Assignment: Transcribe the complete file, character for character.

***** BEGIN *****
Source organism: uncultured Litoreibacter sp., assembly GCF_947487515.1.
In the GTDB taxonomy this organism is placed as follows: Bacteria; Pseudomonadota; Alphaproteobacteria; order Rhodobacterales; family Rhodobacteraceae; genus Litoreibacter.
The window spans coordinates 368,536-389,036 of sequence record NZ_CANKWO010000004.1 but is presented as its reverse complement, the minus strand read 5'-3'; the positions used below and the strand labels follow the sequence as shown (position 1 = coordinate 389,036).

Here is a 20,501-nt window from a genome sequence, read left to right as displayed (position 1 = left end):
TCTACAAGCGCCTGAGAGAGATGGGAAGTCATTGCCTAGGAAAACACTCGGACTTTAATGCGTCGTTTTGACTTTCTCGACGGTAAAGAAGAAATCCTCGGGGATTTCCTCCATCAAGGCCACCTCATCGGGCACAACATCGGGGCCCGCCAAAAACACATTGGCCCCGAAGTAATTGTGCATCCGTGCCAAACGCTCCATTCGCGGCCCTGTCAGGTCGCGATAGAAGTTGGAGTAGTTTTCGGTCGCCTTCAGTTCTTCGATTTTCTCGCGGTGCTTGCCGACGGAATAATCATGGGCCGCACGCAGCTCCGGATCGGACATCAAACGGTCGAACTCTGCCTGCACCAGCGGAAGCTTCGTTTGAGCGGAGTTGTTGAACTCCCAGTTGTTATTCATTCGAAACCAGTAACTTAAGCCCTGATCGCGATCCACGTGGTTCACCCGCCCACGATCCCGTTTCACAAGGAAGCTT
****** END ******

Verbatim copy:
Source organism: uncultured Litoreibacter sp., assembly GCF_947487515.1.
In the GTDB taxonomy this organism is placed as follows: Bacteria; Pseudomonadota; Alphaproteobacteria; order Rhodobacterales; family Rhodobacteraceae; genus Litoreibacter.
The window spans coordinates 368,536-389,036 of sequence record NZ_CANKWO010000004.1 but is presented as its reverse complement, the minus strand read 5'-3'; the positions used below and the strand labels follow the sequence as shown (position 1 = coordinate 389,036).

Here is a 20,501-nt window from a genome sequence, read left to right as displayed (position 1 = left end):
TCTACAAGCGCCTGAGAGAGATGGGAAGTCATTGCCTAGGAAAACACTCGGACTTTAATGCGTCGTTTTGACTTTCTCGACGGTAAAGAAGAAATCCTCGGGGATTTCCTCCATCAAGGCCACCTCATCGGGCACAACATCGGGGCCCGCCAAAAACACATTGGCCCCGAAGTAATTGTGCATCCGTGCCAAACGCTCCATTCGCGGCCCTGTCAGGTCGCGATAGAAGTTGGAGTAGTTTTCGGTCGCCTTCAGTTCTTCGATTTTCTCGCGGTGCTTGCCGACGGAATAATCATGGGCCGCACGCAGCTCCGGATCGGACATCAAACGGTCGAACTCTGCCTGCACCAGCGGAAGCTTCGTTTGAGCGGAGTTGTTGAACTCCCAGTTGTTATTCATTCGAAACCAGTAACTTAAGCCCTGATCGCGATCCACGTGGTTCACCCGCCCACGATCCCGTTTCACAAGGAAGCTT